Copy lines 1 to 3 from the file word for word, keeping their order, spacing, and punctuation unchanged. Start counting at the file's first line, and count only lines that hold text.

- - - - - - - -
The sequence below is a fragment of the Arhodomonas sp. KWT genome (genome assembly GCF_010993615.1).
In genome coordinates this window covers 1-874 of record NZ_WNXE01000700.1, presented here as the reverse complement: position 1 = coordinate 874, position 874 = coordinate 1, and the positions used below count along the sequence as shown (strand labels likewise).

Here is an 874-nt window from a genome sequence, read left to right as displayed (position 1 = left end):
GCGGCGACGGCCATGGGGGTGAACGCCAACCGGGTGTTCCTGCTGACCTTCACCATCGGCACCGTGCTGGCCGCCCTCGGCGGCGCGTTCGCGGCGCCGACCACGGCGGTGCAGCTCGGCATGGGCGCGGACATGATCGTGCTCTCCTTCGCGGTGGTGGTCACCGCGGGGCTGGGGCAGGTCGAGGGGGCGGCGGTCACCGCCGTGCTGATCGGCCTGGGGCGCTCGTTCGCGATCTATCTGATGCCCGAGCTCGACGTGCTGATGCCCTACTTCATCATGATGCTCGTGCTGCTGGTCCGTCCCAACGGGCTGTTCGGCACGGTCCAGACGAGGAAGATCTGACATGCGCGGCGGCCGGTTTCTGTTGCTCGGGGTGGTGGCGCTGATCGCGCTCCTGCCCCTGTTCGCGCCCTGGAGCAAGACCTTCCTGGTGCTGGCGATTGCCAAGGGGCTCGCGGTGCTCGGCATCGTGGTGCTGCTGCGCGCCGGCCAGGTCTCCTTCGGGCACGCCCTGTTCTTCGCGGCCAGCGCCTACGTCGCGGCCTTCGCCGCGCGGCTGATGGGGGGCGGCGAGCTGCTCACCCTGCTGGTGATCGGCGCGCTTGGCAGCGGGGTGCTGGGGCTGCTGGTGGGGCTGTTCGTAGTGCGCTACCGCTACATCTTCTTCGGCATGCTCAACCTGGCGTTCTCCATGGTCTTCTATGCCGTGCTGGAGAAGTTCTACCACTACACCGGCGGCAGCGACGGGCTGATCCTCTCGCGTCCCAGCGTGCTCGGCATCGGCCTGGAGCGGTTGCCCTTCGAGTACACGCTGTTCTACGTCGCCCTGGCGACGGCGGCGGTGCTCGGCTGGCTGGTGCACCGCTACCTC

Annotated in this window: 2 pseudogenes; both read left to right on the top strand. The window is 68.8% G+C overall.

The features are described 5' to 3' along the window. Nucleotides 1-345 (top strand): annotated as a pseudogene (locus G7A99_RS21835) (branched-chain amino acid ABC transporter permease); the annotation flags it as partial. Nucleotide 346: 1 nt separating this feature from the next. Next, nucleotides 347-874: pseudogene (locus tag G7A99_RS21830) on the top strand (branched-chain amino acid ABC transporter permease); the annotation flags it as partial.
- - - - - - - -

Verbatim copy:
The sequence below is a fragment of the Arhodomonas sp. KWT genome (genome assembly GCF_010993615.1).
In genome coordinates this window covers 1-874 of record NZ_WNXE01000700.1, presented here as the reverse complement: position 1 = coordinate 874, position 874 = coordinate 1, and the positions used below count along the sequence as shown (strand labels likewise).

Here is an 874-nt window from a genome sequence, read left to right as displayed (position 1 = left end):